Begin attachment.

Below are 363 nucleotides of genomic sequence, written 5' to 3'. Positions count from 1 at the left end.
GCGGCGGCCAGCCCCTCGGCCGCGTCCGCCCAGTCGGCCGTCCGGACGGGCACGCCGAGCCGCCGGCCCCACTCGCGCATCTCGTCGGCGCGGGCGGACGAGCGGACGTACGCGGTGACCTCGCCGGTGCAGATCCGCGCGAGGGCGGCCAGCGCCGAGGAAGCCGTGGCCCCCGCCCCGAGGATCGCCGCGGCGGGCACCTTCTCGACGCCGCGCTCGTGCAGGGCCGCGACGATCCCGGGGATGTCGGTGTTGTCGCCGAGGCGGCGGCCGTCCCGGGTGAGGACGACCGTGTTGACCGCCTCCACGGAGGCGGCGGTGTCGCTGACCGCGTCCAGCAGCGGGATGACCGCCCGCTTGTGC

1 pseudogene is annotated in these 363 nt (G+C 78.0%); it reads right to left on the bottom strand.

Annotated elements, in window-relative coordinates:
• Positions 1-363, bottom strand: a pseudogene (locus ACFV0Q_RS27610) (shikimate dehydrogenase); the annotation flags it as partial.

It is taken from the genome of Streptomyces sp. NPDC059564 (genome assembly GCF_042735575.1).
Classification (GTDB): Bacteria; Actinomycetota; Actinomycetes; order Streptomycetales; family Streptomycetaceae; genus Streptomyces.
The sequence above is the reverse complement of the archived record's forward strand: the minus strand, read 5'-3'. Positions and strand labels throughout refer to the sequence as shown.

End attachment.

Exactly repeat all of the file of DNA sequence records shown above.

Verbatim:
Below are 363 nucleotides of genomic sequence, written 5' to 3'. Positions count from 1 at the left end.
GCGGCGGCCAGCCCCTCGGCCGCGTCCGCCCAGTCGGCCGTCCGGACGGGCACGCCGAGCCGCCGGCCCCACTCGCGCATCTCGTCGGCGCGGGCGGACGAGCGGACGTACGCGGTGACCTCGCCGGTGCAGATCCGCGCGAGGGCGGCCAGCGCCGAGGAAGCCGTGGCCCCCGCCCCGAGGATCGCCGCGGCGGGCACCTTCTCGACGCCGCGCTCGTGCAGGGCCGCGACGATCCCGGGGATGTCGGTGTTGTCGCCGAGGCGGCGGCCGTCCCGGGTGAGGACGACCGTGTTGACCGCCTCCACGGAGGCGGCGGTGTCGCTGACCGCGTCCAGCAGCGGGATGACCGCCCGCTTGTGC

1 pseudogene is annotated in these 363 nt (G+C 78.0%); it reads right to left on the bottom strand.

Annotated elements, in window-relative coordinates:
• Positions 1-363, bottom strand: a pseudogene (locus ACFV0Q_RS27610) (shikimate dehydrogenase); the annotation flags it as partial.

It is taken from the genome of Streptomyces sp. NPDC059564 (genome assembly GCF_042735575.1).
Classification (GTDB): Bacteria; Actinomycetota; Actinomycetes; order Streptomycetales; family Streptomycetaceae; genus Streptomyces.
The sequence above is the reverse complement of the archived record's forward strand: the minus strand, read 5'-3'. Positions and strand labels throughout refer to the sequence as shown.